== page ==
Candida albicans is a diploid fungus that grows both as yeast and filamentous cells and a causal agent of opportunistic oral and genital infections in humans.
Everyone has Candida, and a significant proportion of us may have Candidiasis, or an overgrowth of Candida. Candida starts to cause trouble when there is some change in your body that allows it to overgrow. This change could be anything from a few courses of antibiotics, a prolonged diet rich in carbohydrates and sugar, or even something as common as a lengthy period of stress at work.
Systemic fungal infections (fungemias) including those by C. albicans have emerged as important causes of morbidity and mortality in immunocompromised patients (e.g., AIDS, cancer chemotherapy, organ or bone marrow transplantation).
C. albicans is commensal and a constituent of the normal gut flora comprising microorganisms that live in the human mouth and gastrointestinal tract.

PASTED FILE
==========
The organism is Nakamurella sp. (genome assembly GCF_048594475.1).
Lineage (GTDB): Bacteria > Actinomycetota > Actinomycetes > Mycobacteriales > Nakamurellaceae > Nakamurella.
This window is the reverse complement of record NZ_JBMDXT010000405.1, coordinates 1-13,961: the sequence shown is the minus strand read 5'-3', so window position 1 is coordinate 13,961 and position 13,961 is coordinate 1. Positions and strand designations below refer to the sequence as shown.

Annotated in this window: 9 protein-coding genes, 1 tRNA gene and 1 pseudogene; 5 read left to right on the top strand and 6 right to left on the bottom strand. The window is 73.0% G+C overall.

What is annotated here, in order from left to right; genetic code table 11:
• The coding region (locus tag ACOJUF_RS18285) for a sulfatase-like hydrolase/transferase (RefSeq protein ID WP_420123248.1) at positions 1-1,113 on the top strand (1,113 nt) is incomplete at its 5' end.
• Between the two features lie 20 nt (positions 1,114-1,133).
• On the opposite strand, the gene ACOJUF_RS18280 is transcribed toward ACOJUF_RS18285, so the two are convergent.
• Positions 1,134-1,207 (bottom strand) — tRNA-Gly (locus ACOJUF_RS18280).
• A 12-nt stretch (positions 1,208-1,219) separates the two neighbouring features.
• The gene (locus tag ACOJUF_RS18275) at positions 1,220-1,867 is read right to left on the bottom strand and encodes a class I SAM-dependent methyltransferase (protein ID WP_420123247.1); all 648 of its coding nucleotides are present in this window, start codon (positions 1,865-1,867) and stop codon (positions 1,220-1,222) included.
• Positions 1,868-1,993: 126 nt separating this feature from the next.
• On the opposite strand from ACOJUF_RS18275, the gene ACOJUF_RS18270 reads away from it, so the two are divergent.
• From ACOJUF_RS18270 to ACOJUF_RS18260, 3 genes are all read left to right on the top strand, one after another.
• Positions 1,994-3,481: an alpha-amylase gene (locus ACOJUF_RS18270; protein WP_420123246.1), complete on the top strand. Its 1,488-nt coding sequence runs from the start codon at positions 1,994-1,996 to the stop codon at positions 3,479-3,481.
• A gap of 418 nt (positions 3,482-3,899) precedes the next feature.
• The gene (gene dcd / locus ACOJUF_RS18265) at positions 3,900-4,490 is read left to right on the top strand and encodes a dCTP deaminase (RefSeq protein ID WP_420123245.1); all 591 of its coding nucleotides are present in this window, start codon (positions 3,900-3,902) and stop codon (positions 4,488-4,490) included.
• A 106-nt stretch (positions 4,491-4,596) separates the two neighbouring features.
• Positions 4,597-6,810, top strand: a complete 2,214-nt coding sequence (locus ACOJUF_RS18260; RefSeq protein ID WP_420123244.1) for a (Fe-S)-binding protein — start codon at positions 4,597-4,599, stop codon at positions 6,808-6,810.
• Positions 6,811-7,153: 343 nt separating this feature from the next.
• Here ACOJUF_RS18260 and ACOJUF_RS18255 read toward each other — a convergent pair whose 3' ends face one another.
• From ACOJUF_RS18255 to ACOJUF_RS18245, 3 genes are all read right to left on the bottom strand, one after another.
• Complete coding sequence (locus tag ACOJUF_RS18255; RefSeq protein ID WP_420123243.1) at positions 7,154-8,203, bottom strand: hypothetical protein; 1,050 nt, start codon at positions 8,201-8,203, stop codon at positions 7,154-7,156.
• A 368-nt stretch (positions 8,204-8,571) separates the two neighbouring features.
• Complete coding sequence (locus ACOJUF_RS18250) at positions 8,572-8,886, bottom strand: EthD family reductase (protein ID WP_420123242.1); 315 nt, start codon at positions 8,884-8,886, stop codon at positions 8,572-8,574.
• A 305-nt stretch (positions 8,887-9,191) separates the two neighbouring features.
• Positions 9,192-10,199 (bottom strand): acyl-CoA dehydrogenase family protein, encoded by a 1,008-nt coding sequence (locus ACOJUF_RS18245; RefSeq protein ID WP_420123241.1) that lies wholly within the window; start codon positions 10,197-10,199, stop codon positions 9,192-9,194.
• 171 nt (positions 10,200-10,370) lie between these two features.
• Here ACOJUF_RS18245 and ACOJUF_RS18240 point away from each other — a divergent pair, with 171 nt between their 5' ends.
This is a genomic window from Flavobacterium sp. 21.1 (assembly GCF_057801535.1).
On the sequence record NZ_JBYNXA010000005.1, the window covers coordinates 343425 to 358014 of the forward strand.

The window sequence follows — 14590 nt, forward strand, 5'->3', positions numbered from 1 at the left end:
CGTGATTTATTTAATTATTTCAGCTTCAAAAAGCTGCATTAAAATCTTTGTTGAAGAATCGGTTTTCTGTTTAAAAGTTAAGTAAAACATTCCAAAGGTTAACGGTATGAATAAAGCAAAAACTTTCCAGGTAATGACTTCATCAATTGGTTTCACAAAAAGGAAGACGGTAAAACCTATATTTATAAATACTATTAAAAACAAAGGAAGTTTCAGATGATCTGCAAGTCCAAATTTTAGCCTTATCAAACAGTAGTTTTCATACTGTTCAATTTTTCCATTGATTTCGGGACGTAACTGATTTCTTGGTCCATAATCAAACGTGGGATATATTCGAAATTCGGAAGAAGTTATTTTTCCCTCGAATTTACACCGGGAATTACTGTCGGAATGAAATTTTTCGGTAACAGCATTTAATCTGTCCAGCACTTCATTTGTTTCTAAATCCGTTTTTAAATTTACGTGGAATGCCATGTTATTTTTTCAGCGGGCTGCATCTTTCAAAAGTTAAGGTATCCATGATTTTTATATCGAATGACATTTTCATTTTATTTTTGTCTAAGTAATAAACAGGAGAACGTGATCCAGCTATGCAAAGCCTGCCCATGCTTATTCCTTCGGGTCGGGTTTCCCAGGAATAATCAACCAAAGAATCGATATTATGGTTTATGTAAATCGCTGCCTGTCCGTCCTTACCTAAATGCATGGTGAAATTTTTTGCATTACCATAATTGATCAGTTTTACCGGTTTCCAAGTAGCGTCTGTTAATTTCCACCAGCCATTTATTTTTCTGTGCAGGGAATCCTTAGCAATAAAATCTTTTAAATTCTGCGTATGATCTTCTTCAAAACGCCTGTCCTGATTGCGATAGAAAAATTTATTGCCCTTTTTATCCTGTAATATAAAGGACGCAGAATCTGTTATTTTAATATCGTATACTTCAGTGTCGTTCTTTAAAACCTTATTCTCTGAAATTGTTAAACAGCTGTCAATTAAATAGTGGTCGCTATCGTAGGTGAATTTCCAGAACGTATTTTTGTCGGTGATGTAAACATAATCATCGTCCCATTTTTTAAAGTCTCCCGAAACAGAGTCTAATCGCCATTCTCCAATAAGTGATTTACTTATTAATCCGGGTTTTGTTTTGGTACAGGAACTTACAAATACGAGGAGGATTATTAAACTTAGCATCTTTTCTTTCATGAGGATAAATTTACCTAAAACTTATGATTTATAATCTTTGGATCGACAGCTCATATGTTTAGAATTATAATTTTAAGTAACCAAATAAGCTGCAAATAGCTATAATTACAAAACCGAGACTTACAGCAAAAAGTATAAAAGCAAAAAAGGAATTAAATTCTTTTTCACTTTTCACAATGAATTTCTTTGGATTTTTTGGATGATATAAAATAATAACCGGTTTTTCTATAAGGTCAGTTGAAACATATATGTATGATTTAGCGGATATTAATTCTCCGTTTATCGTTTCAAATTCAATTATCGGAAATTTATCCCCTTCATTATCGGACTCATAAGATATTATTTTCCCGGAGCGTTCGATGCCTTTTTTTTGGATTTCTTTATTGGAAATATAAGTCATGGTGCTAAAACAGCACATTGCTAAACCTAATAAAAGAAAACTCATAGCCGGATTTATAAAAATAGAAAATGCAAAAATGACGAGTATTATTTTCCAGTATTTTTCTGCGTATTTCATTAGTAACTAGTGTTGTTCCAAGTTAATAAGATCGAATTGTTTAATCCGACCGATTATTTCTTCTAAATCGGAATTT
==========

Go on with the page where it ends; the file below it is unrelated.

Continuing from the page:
C. albicans lives in 80% of the human population without causing harmful effects, although overgrowth of the fungus results in candidiasis (candidosis).
Candidiasis is often observed in immunocompromised individuals such as HIV-infected patients. A common form of candidiasis restricted to the mucosal membranes in mouth or vagina is thrush, which is usually easily cured in people who are not immunocompromised. For example, higher prevalence of colonization of C. albicans was reported in young individuals with tongue piercing, in comparison to non-tongue-pierced matched individuals.
To infect host tissue, the usual unicellular yeast-like form of C. albicans reacts to environmental cues and switches into an invasive, multicellular filamentous form, a phenomenon called dimorphism.